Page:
On 4 January 1990, Srinagar-based newspaper Aftab released a message, threatening all Hindus to leave Kashmir immediately, sourcing it to the militant organization Hizbul Mujahideen.On 14 April 1990, another Srinagar based newspaper named Al-safa republished the same warning. The newspaper did not claim ownership of the statement and subsequently issued a clarification. Walls were pasted with posters with threatening messages to all Kashmiris to harshly follow the Islamic rules which included abiding by the Islamic dress code, a prohibition on alcohol, cinemas, and video parlours and strict restrictions on Kashmiri women. Unknown masked men with Kalashnikovs used to force people to reset their time to Pakistan Standard Time. Offices buildings, shops, and establishments were colored green as a sign of Islamist rule. Shops, factories, temples and homes of Kashmiri Pandits were burned or destroyed. Threatening posters were posted on doors of Pandits asking them to leave Kashmir immediately. During the middle of the night of 18 and 19 January, a blackout took place in the Kashmir Valley where electricity was cut except in mosques which broadcast divisive and inflammatory messages, asking for a purge of Kashmiri Pandits.On 21 January 1990, two days after Jagmohan took over as governor, the Gawkadal massacre took place in Srinagar, in which the Indian security forces had opened fire on protesters, leading to the death of at least thirty people, and likely injured over 100. These events led to chaos. Lawlessness took over the valley and the crowd with slogans and guns started roaming around the streets. News kept coming of violent incidents and those Pandits who survived the night saved their lives by traveling out of the valley.

In April 1990, Sarwanand Kaul Premi, a veteran Kashmiri poet was gruesomely murdered. Several intelligence operatives were assassinated, over the course of January.On 2 February 1990, Satish Tikoo, a young Hindu social-worker was murdered near his own house in Habba Kadal, Srinagar.

On 13 February 1990, Lassa Kaul, Station Director of Srinagar Doordarshan, was shot dead.In December 1992, Hriday Nath Wanchoo, a trade union leader and human rights activist, was murdered by the Kashmir terrorists. Many Kashmiri Pandit women were kidnapped, raped and murdered, around the time of exodus.

Exiled Kashmiri Pandits sought refuge in Jammu, Delhi and elsewhere in the country. The ethnic cleansing process was completed and now the Kashmir Valley has a very small number of Kashmiri Pandits. The native Kashmiris have entered in the 30th year of exile. Pandits crave for return to their roots. They say bidding farewell to the soil they have sprung from is too traumatic as experience to be conveyed in words. They always say — we love our homeland and every inch of its bounteous soil has nourished us all. The everyday resolve of these hapless Kashmiris is — strive, struggle and stop not till the exile is reversed and they return back to their homeland on their own terms.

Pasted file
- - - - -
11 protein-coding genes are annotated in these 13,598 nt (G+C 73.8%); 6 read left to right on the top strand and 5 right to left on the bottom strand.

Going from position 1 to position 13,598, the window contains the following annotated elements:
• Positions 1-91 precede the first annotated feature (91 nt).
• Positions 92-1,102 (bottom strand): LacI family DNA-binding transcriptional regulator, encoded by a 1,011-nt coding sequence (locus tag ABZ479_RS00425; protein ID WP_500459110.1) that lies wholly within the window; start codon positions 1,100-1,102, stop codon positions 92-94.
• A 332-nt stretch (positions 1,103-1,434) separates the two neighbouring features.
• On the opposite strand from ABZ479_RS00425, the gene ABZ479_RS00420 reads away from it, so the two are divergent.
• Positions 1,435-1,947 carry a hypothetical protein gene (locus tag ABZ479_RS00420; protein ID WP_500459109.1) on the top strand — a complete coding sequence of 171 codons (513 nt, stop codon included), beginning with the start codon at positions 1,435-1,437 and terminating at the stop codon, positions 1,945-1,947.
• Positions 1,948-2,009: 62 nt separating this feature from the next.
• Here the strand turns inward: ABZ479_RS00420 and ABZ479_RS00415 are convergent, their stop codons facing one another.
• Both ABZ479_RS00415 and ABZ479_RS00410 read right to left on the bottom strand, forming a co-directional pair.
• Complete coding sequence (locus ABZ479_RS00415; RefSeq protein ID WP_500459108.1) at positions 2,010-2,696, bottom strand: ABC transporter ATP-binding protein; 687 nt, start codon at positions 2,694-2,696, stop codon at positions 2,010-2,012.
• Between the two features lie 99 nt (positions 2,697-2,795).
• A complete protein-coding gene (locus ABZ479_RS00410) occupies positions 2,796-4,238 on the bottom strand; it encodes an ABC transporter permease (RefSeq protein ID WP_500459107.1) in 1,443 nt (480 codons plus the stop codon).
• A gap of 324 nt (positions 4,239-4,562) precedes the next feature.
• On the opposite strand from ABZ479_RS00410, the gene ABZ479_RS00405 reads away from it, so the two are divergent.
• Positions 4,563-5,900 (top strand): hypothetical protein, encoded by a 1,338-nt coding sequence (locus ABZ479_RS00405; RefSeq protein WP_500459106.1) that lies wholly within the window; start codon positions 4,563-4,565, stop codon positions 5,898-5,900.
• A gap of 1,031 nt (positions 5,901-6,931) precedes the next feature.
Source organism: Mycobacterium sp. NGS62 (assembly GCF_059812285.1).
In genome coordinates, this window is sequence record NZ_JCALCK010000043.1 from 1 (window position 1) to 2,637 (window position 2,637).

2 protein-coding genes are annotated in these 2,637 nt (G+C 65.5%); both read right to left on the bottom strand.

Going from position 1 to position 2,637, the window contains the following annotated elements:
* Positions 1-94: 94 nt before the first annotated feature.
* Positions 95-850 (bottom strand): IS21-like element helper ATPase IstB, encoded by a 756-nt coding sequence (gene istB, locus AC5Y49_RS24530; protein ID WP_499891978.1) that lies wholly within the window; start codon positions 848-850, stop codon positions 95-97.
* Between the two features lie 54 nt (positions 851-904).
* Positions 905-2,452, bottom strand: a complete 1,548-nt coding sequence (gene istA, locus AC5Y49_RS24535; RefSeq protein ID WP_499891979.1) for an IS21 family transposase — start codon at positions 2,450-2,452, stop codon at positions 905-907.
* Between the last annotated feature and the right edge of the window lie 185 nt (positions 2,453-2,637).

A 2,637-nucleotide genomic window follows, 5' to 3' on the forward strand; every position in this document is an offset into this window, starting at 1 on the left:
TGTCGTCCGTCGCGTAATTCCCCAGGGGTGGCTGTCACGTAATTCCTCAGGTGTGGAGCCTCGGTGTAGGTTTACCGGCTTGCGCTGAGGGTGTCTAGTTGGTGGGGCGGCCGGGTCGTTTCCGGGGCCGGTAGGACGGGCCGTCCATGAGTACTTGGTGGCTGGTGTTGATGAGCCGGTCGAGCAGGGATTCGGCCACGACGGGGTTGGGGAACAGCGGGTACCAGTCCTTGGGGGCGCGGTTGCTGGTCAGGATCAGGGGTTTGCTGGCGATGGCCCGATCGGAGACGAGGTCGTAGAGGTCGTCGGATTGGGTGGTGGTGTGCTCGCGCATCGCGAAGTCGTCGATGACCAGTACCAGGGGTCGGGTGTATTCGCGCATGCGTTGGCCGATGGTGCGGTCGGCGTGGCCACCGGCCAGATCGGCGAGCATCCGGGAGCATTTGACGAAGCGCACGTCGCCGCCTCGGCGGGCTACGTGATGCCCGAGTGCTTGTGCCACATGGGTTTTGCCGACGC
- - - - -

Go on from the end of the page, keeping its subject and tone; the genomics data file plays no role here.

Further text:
The successive Central as well as state governments have failed them and done precious little for the rehabilitation of this community, which has contributed in a big way to the freedom struggle of India against the British imperialism, and also to the national reconstruction in the post-Independent era. It is a community whose history generates envy at their achievements as well as sorrow at their plight today. The long history of these exiled Kashmiris has been of triumphs and tragedies. The antiquity of the Kashmiri natives and its Aryan origin are well established. Human memory is short and so is, unfortunately, the memory of our leaders, especially of the current dispensation.

It was I.K. Gujral as Prime Minister who said: “If the nation’s coffers have to be emptied for dignified return and rehabilitation of this illustrious community back in the Valley, still it would be a lesser price for their contribution towards modern nation building.”